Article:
History can be a challenging undertaking. To uncover evidence, a historian must be part journalist and part detective. But when historical recollections devolve into myth the historian must become a revisionist and upset local legends to tell a story accurately. Such is the case of Willie Dickinson and Old Man Mudge in Florence.
During his lifetime, Nelson P. Hulst was known as “America’s Greatest Iron Hunter.” Born in New York in 1842, in 1870 he accepted a position as chemist for the Milwaukee Iron Company and began hunting for iron ore deposits. He found nothing in the southern part of Wisconsin, so in 1872 he headed north and almost immediately discovered what became the Vulcan mine in the Menominee Range.
As general superintendent for the Menominee Mining Company, Hulst developed mines at Norway, Quinnesec, Iron Mountain, and Florence. The latter was named for his wife, Florence Terry Hulst. In 1882, when the county was organized from parts of Marinette and Oconoto Counties, the name of the mine became the name of the new county and county seat.
Chase Osborn, who in the 1880s had been an editor of the Florence Mining News and later governor of Michigan, published a book in 1922 titled the Iron Hunter. In his book Osborn wrote about a Chicagoland gangster called Old Man Mudge. According to Osborn, the Mudge gang was the scourge of the Menominee Range. He was involved in prostitution, bootlegging, murder, and any vile thing that one could imagine. Osborn alleged that Mudge kept a stockade north of Florence with huge wolves chained outside the front gate to keep the girls inside. The vice around Florence, said Osborn, “could not be exaggerated.”
In 1881, the year before Florence became a county, Captain William Dickinson was superintendent of the Commonwealth Mines around the town of Florence. He was a leading citizen of the community and wanted Florence to be a respectable place for families to live. This brought him into conflict with Old Man Mudge. Louis C. Mudge was born in Canada in 1839, migrated with his wife through the UP, and by 1880 resided in the Florence area. He was an unsavory character and was one of many who ran the 32 saloons and 11 brothels catering to the miners.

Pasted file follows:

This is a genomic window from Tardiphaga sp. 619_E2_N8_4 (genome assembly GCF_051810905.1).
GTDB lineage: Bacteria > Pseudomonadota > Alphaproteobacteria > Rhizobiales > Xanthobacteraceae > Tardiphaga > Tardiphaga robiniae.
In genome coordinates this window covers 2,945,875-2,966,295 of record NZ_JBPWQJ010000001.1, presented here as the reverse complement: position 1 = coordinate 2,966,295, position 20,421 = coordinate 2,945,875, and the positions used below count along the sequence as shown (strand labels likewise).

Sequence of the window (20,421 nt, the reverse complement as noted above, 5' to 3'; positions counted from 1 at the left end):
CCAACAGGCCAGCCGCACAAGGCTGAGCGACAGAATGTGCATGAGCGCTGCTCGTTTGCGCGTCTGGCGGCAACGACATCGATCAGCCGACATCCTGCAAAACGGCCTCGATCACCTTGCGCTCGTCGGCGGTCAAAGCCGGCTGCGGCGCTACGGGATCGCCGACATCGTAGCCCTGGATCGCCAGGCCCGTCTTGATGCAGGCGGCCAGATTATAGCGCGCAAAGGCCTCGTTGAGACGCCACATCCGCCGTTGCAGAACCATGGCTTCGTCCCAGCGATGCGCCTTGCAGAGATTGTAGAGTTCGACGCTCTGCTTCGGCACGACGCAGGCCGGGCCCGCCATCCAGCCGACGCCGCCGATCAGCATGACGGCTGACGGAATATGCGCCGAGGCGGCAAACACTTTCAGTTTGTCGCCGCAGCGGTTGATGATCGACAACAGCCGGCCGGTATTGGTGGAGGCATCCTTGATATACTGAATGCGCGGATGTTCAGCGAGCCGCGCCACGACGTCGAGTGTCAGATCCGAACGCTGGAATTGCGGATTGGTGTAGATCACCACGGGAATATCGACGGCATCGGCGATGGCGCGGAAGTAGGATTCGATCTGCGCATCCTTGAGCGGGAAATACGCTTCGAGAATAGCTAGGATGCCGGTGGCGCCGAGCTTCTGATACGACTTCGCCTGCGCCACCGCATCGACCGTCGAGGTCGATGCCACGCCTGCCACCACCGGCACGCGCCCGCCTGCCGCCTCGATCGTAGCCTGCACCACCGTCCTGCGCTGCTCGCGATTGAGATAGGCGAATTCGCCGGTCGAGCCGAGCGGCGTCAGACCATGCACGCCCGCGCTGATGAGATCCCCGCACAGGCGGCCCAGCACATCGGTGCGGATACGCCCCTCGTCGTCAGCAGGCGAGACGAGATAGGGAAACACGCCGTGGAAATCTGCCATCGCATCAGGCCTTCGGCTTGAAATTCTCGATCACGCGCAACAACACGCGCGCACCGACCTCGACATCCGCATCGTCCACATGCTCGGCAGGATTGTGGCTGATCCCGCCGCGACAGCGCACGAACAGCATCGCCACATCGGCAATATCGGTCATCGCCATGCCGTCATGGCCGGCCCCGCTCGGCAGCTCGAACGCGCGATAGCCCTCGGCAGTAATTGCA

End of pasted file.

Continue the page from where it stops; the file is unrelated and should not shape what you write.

On November 1, 1881, Dickinson’s young son Willie failed to return home from school. By early evening, hundreds of people were scouring the woods in search of the young boy. He was never found. People soon recollected seeing strangers on the road, and it was not long before a tale of revenge kidnapping emerged with Mudge being the chief suspect.
Osborn’s book spins a wild tale of gunfights, posses, and nightriders that could have come from a dime novel of the era. After a reign of terror, Osborn says, Mudge was driven from town, never to be seen again.
Except that he was still around. He continued to appear in lawsuits alleging bootlegging activities throughout the 1880s, but not kidnapping. In 1885 he wrote his own book, An Exposition of the Pandemoniums describing the brothels of Florence.
The Dickinson family were tormented by Willie’s loss for the remainder of their lives. Over the years several people approached them either claiming to know where Willie’s body lay or alleging to be a grown Willie. It was always in exchange for cash. Whether lost or kidnapped, Willie’s disappearance is one of those stories that has become shrouded in myth.